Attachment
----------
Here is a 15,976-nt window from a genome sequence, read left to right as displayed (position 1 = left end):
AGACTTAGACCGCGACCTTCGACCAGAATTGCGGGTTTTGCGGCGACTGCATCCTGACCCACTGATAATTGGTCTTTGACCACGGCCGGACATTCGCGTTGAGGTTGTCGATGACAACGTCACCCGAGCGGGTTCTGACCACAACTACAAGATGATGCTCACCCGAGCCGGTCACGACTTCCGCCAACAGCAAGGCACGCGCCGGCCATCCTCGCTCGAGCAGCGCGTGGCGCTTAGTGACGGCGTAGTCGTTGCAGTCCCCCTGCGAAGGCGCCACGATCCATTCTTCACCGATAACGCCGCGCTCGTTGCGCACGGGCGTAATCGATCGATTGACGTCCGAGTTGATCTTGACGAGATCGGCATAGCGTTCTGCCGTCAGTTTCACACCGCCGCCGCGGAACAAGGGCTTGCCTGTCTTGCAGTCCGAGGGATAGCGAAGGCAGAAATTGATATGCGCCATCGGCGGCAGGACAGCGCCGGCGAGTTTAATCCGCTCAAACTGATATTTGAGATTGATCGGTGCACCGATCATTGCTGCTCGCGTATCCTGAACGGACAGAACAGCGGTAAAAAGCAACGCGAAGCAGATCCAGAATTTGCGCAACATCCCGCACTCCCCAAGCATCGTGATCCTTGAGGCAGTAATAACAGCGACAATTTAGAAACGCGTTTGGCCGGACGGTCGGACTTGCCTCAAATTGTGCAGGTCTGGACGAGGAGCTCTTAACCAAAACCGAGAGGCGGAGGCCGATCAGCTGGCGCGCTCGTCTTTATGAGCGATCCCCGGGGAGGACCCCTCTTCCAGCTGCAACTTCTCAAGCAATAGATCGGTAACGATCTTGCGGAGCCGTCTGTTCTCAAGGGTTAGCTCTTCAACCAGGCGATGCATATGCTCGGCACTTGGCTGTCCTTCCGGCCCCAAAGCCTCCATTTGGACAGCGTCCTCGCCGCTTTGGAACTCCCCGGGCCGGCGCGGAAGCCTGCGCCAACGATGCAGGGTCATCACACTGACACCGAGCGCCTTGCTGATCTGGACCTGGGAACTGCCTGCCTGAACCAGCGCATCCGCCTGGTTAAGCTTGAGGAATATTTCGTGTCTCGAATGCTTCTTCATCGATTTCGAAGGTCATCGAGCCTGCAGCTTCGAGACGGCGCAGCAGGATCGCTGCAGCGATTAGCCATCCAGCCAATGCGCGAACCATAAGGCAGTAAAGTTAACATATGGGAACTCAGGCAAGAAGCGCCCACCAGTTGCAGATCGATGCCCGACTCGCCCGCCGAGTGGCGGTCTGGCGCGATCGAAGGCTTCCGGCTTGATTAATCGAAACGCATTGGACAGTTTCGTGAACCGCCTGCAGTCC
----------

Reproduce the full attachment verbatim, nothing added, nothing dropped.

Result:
Here is a 15,976-nt window from a genome sequence, read left to right as displayed (position 1 = left end):
AGACTTAGACCGCGACCTTCGACCAGAATTGCGGGTTTTGCGGCGACTGCATCCTGACCCACTGATAATTGGTCTTTGACCACGGCCGGACATTCGCGTTGAGGTTGTCGATGACAACGTCACCCGAGCGGGTTCTGACCACAACTACAAGATGATGCTCACCCGAGCCGGTCACGACTTCCGCCAACAGCAAGGCACGCGCCGGCCATCCTCGCTCGAGCAGCGCGTGGCGCTTAGTGACGGCGTAGTCGTTGCAGTCCCCCTGCGAAGGCGCCACGATCCATTCTTCACCGATAACGCCGCGCTCGTTGCGCACGGGCGTAATCGATCGATTGACGTCCGAGTTGATCTTGACGAGATCGGCATAGCGTTCTGCCGTCAGTTTCACACCGCCGCCGCGGAACAAGGGCTTGCCTGTCTTGCAGTCCGAGGGATAGCGAAGGCAGAAATTGATATGCGCCATCGGCGGCAGGACAGCGCCGGCGAGTTTAATCCGCTCAAACTGATATTTGAGATTGATCGGTGCACCGATCATTGCTGCTCGCGTATCCTGAACGGACAGAACAGCGGTAAAAAGCAACGCGAAGCAGATCCAGAATTTGCGCAACATCCCGCACTCCCCAAGCATCGTGATCCTTGAGGCAGTAATAACAGCGACAATTTAGAAACGCGTTTGGCCGGACGGTCGGACTTGCCTCAAATTGTGCAGGTCTGGACGAGGAGCTCTTAACCAAAACCGAGAGGCGGAGGCCGATCAGCTGGCGCGCTCGTCTTTATGAGCGATCCCCGGGGAGGACCCCTCTTCCAGCTGCAACTTCTCAAGCAATAGATCGGTAACGATCTTGCGGAGCCGTCTGTTCTCAAGGGTTAGCTCTTCAACCAGGCGATGCATATGCTCGGCACTTGGCTGTCCTTCCGGCCCCAAAGCCTCCATTTGGACAGCGTCCTCGCCGCTTTGGAACTCCCCGGGCCGGCGCGGAAGCCTGCGCCAACGATGCAGGGTCATCACACTGACACCGAGCGCCTTGCTGATCTGGACCTGGGAACTGCCTGCCTGAACCAGCGCATCCGCCTGGTTAAGCTTGAGGAATATTTCGTGTCTCGAATGCTTCTTCATCGATTTCGAAGGTCATCGAGCCTGCAGCTTCGAGACGGCGCAGCAGGATCGCTGCAGCGATTAGCCATCCAGCCAATGCGCGAACCATAAGGCAGTAAAGTTAACATATGGGAACTCAGGCAAGAAGCGCCCACCAGTTGCAGATCGATGCCCGACTCGCCCGCCGAGTGGCGGTCTGGCGCGATCGAAGGCTTCCGGCTTGATTAATCGAAACGCATTGGACAGTTTCGTGAACCGCCTGCAGTCC